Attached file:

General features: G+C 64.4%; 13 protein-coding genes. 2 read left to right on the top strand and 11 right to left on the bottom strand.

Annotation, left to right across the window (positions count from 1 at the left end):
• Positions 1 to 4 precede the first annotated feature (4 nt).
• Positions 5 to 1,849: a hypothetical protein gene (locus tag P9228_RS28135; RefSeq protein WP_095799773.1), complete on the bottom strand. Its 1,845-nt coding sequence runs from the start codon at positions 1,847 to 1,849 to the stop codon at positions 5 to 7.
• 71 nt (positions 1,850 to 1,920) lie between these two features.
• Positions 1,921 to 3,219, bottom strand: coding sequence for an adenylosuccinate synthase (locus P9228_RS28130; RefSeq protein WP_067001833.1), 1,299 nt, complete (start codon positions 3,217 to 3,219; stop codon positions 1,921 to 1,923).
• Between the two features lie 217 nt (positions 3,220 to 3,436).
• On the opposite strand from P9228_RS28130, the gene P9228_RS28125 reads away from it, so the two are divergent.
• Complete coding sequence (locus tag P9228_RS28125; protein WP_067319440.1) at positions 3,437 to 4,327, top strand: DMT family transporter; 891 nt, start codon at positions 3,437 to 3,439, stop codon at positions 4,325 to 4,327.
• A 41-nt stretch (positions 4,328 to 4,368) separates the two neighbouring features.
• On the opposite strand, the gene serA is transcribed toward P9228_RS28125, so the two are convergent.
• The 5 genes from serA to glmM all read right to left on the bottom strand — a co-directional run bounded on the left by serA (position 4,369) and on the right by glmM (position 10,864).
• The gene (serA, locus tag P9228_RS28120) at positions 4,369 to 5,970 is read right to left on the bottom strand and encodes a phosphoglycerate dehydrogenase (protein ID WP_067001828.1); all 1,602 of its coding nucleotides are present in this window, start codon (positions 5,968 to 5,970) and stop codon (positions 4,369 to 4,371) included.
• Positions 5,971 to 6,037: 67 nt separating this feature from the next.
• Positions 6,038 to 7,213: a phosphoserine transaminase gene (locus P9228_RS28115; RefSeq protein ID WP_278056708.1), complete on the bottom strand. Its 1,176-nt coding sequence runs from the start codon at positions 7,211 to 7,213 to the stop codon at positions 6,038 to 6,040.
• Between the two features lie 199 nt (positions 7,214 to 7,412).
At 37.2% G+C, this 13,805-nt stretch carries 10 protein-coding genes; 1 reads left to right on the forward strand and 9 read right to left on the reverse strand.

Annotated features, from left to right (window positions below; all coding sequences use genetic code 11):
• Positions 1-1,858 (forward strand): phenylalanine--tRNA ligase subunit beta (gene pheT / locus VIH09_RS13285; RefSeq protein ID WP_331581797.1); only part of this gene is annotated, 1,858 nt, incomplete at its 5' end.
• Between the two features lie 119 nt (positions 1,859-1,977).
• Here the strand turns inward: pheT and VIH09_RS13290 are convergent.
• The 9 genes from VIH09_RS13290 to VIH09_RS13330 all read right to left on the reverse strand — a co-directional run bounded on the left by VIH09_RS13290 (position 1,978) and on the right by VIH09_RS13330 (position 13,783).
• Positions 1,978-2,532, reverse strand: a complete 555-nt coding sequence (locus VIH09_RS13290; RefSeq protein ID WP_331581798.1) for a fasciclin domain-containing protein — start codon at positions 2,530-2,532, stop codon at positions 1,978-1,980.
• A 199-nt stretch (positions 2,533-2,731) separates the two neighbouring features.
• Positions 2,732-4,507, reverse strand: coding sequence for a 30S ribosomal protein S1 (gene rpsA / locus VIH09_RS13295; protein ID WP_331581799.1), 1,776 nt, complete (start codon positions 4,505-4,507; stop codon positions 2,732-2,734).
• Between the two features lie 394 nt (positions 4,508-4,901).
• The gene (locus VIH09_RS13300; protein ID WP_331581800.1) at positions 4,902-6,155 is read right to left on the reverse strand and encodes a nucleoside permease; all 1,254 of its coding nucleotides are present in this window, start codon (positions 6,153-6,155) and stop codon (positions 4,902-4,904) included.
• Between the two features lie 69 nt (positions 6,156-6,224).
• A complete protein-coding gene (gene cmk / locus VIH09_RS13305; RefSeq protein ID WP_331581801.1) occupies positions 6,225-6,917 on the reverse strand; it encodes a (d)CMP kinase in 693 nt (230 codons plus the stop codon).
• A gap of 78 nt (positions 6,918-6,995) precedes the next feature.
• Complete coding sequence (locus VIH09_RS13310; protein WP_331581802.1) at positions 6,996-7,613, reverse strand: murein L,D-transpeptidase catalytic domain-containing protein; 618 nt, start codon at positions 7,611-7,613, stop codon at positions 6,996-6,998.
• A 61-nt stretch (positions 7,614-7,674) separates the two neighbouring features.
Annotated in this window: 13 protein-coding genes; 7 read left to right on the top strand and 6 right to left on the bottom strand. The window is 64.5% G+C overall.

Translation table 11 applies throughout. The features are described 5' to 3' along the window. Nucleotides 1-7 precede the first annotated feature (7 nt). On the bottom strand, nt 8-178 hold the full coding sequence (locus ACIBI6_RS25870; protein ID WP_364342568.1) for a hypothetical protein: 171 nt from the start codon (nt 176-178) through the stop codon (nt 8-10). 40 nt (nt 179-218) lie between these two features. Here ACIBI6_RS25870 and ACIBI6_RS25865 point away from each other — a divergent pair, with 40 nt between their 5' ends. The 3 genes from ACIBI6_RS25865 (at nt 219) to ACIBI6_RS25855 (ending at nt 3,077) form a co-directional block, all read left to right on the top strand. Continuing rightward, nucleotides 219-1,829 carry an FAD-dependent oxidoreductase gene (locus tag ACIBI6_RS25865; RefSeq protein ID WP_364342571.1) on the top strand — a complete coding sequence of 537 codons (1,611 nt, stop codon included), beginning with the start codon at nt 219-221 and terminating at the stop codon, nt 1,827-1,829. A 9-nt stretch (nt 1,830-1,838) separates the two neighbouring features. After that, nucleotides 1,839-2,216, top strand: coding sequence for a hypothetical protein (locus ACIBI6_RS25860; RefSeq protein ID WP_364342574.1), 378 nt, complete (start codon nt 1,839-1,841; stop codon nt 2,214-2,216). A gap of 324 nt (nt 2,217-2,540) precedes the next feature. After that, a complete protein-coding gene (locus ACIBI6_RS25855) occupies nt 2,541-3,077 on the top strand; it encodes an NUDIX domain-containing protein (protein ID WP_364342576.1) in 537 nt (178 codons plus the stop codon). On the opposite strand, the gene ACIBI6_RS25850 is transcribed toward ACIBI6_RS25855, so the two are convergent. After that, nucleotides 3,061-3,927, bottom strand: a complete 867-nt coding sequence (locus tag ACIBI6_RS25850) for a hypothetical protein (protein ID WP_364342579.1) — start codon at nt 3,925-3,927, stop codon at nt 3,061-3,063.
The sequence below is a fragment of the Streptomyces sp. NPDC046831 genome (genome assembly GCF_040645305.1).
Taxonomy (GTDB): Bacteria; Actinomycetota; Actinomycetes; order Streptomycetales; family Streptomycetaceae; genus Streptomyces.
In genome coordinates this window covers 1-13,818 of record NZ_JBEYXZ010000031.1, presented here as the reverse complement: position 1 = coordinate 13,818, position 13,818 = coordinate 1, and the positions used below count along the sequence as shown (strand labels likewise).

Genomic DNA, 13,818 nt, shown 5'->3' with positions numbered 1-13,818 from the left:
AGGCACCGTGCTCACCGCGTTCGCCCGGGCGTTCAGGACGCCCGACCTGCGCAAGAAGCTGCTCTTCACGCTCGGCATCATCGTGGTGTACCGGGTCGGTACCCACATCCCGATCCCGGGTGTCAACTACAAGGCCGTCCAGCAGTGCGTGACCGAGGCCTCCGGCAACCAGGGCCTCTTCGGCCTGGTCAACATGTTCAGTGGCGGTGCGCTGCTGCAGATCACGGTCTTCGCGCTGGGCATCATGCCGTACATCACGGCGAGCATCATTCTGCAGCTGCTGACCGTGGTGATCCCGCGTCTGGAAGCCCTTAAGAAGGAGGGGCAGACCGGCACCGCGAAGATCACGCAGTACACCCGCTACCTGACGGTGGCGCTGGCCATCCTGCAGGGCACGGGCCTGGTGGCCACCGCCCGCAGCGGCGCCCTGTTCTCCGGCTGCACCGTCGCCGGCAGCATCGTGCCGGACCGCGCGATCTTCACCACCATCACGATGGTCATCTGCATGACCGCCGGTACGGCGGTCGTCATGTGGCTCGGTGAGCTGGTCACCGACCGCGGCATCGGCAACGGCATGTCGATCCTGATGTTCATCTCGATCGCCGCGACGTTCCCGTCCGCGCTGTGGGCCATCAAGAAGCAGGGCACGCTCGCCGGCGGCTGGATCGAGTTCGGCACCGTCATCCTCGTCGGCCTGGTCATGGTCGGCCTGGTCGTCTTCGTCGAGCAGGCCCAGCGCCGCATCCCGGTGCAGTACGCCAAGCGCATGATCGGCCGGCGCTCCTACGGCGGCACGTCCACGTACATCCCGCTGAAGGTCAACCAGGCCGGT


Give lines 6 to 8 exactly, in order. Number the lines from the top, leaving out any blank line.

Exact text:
• Positions 1,921 to 3,219, bottom strand: coding sequence for an adenylosuccinate synthase (locus P9228_RS28130; RefSeq protein WP_067001833.1), 1,299 nt, complete (start codon positions 3,217 to 3,219; stop codon positions 1,921 to 1,923).
• Between the two features lie 217 nt (positions 3,220 to 3,436).
• On the opposite strand from P9228_RS28130, the gene P9228_RS28125 reads away from it, so the two are divergent.